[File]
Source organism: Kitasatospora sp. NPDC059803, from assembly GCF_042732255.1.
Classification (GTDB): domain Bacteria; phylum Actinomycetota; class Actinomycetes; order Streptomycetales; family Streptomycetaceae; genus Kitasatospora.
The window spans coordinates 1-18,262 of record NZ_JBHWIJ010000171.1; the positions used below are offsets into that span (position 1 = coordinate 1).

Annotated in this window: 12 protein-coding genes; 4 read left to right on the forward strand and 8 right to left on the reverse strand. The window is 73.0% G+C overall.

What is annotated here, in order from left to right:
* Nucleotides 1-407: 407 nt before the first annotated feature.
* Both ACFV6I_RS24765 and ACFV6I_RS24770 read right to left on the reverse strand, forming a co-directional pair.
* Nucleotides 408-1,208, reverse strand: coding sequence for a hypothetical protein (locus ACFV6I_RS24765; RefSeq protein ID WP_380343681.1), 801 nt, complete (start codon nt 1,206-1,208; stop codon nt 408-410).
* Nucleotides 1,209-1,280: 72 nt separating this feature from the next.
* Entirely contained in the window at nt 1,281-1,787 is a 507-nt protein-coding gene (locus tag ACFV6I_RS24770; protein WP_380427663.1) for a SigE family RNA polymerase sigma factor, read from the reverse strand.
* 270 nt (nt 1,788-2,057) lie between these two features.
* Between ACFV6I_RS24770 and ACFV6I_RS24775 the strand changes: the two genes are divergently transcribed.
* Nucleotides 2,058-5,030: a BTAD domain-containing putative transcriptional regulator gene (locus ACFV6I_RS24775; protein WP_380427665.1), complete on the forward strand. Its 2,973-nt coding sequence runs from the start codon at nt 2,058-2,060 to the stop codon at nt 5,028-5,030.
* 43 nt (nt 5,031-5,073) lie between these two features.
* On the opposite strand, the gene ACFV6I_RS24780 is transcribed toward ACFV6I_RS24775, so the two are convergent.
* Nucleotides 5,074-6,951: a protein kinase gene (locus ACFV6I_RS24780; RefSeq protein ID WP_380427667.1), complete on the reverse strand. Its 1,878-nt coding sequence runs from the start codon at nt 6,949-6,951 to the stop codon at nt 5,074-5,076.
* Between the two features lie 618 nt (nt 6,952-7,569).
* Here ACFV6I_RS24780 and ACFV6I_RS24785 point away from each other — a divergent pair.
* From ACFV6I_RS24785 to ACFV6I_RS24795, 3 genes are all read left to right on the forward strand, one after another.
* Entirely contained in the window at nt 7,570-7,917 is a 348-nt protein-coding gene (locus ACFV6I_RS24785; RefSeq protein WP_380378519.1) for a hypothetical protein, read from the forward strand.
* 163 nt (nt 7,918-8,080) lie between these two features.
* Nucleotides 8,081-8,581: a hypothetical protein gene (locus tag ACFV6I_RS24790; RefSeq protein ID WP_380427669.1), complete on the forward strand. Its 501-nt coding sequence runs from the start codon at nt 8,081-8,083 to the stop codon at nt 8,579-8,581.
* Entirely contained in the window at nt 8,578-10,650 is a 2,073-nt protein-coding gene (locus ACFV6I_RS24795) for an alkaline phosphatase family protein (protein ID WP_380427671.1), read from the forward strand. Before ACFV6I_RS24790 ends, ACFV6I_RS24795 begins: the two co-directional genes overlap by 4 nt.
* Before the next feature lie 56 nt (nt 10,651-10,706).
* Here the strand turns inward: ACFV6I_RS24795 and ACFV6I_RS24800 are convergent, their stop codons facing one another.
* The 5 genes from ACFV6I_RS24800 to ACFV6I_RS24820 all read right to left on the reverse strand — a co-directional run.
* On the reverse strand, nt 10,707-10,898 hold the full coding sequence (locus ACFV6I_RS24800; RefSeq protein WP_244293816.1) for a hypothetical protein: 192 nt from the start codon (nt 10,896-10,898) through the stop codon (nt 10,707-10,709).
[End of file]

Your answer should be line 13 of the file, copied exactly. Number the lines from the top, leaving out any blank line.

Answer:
* Nucleotides 2,058-5,030: a BTAD domain-containing putative transcriptional regulator gene (locus ACFV6I_RS24775; protein WP_380427665.1), complete on the forward strand. Its 2,973-nt coding sequence runs from the start codon at nt 2,058-2,060 to the stop codon at nt 5,028-5,030.